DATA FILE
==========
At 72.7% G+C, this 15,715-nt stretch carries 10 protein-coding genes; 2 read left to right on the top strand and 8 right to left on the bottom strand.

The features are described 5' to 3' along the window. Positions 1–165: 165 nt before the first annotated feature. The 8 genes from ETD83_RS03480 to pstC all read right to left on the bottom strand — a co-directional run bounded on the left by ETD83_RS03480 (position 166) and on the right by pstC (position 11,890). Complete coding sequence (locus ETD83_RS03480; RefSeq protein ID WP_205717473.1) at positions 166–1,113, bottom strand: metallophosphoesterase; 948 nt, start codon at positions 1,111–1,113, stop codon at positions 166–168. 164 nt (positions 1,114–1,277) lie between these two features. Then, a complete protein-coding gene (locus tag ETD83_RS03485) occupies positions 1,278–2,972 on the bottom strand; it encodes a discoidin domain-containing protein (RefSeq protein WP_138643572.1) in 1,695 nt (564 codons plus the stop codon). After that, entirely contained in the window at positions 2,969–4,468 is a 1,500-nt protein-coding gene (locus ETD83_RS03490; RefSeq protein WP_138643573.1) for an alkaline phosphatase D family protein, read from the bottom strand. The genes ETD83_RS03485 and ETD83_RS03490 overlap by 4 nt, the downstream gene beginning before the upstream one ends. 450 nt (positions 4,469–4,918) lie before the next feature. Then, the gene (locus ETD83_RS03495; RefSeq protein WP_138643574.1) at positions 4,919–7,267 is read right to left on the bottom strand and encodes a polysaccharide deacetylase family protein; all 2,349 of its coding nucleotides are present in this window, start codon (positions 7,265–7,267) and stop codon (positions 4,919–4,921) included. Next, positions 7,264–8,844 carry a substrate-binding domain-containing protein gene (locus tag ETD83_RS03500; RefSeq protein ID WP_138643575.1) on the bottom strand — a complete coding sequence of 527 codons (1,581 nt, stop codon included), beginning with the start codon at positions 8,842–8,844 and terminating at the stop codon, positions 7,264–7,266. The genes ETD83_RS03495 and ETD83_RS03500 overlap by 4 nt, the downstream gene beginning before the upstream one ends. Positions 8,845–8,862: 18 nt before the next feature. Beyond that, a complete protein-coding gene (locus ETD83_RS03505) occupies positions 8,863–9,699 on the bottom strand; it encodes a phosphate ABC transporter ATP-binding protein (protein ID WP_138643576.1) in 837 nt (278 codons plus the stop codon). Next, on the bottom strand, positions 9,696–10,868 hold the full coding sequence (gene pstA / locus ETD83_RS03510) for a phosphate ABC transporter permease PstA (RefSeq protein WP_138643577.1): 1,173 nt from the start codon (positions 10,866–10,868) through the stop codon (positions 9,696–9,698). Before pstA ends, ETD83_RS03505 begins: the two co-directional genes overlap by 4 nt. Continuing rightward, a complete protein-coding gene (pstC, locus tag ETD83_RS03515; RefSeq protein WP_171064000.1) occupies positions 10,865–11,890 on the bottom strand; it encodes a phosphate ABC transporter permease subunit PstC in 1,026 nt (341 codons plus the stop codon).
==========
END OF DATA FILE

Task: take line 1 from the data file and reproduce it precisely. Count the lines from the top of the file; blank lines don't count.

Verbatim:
At 72.7% G+C, this 15,715-nt stretch carries 10 protein-coding genes; 2 read left to right on the top strand and 8 right to left on the bottom strand.